Tell me how I'll feel about tonight's dinner while you're at it. Prince of Persia is easy because it has removed the concern of timing jumps and button presses with any accuracy in the meat of the game -- exploration. That's it. They do not give the player very much room to screw up, and I'm not talking about how they handle "death" through an in-game cutscene moment. The only time you need to really rely on precision is when you need to parry something in combat.

This was not the case in the first Prince of Persia game, which made time reversal a resource you had to manage rather than a guaranteed catch-all for every situation. It also let the player "fail" by jumping too early (or late) rather than just queue up the button press and make the Prince automatically jump off the wall at the proper time.

Your points about how they represent death and quick-loads are good and I agree with you. They have NOTHING to do with why I think the new Prince of Persia is about as easy as Lobster's mom on bingo night.

To reiterate: I don't think this being an easy game is a bad thing. It's just different than usual and worth noting when you're discussing it with people who may plan to drop $60 on it.

Certis wrote:

Tell me how I'll feel about tonight's dinner while you're at it.

It will be chicken. You will love it. But, it will be so tender and juicy, you will feel it was too easy to chew;)

NMA forever argued to make Fallout 3 a Fallout game, because Fallout was special.
When it came out, and even today, its a great game. I can forever see that glimpse of awesome that was in it.
Fallout 3 misses that glimpse. It is a good game, but seems more of an Ikea furniture set rather than a craftsman table that was carved from a single piece of wood.
This is the only way I can describe how I feel about Fallout 3, a game which is good, but not good enough.

Oh for the love of he that has no name. I did not know that thing about the flag in little big planet. No wonder no one ever joined my game.

Someone mentioned this post - http://www.escapistmagazine.com/arti...

Forgetting two things:

1) PoP's mechanics and controls are not nearly as tight or demanding as Mirror's Edge, there is arguably an order of magnitude of difference between the two. This is the real reason behind the complaints about PoP being "too easy" or giving the player very little sense of reward. But most players don't know why they feel the way they do and instinctively blame the checkpoint mechanic. PoP would be nicely balanced if it had the mechanics and controls of Sands of Time and the Elika checkpoints.

2) It's a video game. Both of these games involve doing things that are unrealistic for 99.9999999999% of the population. Games are such a amazing medium because they allow you to do things that you otherwise couldn't do. Dying 50 times also isn't very realistic but if the player buys into the experience of the world they will also buy into the consequences of the world.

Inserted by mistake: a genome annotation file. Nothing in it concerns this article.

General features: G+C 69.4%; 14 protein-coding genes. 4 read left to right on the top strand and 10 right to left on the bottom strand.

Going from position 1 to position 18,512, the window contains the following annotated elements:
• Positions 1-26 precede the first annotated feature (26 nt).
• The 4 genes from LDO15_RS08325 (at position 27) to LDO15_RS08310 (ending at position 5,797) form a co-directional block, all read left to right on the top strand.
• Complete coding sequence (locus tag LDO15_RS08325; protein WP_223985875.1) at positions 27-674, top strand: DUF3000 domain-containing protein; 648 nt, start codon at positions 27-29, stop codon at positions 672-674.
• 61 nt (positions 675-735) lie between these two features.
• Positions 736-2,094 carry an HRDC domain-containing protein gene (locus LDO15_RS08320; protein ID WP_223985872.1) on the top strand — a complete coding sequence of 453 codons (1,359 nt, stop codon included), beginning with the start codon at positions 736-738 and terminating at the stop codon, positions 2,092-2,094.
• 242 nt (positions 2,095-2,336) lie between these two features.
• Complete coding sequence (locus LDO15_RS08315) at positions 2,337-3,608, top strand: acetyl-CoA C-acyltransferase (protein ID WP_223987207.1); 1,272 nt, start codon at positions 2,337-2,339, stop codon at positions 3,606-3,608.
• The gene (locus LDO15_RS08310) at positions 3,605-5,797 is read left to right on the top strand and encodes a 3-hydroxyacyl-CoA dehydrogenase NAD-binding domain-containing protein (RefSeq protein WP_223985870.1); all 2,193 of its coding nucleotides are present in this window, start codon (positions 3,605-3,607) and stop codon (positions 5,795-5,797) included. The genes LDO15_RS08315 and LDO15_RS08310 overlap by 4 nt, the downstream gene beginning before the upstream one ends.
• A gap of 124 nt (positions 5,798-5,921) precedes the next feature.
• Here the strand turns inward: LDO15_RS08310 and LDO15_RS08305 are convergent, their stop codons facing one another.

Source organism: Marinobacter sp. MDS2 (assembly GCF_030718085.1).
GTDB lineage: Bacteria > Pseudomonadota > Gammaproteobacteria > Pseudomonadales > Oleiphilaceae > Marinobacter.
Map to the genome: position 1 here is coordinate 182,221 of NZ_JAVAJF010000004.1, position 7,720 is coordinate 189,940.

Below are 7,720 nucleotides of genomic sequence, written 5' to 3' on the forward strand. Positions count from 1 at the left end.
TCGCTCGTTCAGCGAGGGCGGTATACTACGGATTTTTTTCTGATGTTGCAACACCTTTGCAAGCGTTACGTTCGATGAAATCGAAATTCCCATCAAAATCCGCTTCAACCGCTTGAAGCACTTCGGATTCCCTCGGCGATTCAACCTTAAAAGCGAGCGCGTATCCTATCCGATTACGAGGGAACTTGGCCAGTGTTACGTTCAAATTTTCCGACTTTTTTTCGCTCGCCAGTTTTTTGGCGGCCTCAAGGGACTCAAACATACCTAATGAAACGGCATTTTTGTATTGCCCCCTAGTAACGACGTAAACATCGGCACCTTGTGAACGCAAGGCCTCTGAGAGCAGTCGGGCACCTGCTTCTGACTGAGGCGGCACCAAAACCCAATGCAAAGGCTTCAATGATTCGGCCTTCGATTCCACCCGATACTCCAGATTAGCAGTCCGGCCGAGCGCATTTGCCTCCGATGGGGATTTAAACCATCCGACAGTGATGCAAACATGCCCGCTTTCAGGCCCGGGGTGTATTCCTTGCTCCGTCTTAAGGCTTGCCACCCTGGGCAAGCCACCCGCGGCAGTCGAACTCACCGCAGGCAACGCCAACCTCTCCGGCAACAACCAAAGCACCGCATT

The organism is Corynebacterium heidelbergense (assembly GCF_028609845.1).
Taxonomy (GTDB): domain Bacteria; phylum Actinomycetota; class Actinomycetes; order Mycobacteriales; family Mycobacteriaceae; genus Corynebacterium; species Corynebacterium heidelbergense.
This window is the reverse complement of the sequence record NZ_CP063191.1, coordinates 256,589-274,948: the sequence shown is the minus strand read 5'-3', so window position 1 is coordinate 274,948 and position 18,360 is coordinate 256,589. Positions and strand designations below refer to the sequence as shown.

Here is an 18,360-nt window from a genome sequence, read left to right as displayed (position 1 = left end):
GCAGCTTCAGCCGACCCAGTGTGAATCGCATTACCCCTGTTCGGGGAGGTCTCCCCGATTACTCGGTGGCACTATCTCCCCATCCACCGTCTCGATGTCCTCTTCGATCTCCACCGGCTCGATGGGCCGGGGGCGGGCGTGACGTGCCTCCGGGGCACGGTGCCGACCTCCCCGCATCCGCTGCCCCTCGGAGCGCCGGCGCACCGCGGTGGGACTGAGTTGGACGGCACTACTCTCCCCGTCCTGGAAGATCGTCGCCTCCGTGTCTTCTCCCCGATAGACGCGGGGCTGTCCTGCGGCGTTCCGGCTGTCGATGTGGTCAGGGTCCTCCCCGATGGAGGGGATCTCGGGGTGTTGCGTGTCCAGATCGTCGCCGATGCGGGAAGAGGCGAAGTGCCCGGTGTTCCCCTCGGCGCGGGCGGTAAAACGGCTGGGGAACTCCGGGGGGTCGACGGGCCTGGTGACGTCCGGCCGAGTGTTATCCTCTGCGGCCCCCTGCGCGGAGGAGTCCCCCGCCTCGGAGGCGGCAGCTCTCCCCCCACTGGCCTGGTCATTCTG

As far as the "for the masses" thing... Now that videogames have become such a huge money-making enterprise, is it that surprising that games like FO3 are going to go more vanilla (as delightful of a flavor as that can be) by filing down the edges a bit? In an industry where big games are splashed all over glossy magazines and discussed ad nauseum on the internet years before release, the developers don't want to turn off The Masses by making things too ... unpalatable, for lack of a better term. They are designing to reach the largest possible audience/market, so they'll dumb down the sex and the child killing and the pimping of the wife, etc. to be sure that they can make the most money possible.

That's not to say that I don't think FO3 is an excellent game, for what it is. Not having played FO1 or FO2, I was really taken with the environment and had a blast exploring the wasteland, crappy ending aside. But I do agree that there is something being lost — opportunities are missed — by having to appeal to those damned Masses.

Certis wrote:

Well, Duoae, I just don't think we're on the same page with this difficulty thing. You'll notice I haven't talked about missing jumps and being saved all the time. I don't have a problem with that because as you say, it's really not much different than what's out there already. The combat itself just feels like a quicktime event without the button flashing on the screen to me. If it's near-Soul Calibur to you, I can respect that.

I might suggest Lego Starwars as your next game, it's nearly God of War when it comes to fighting action! :nicekiss:

LoL... i did play Lego Starwars and Indy but they were too boring and simple for me and had no challenge or punishment for failing

rabbit wrote:
heavyfeul wrote: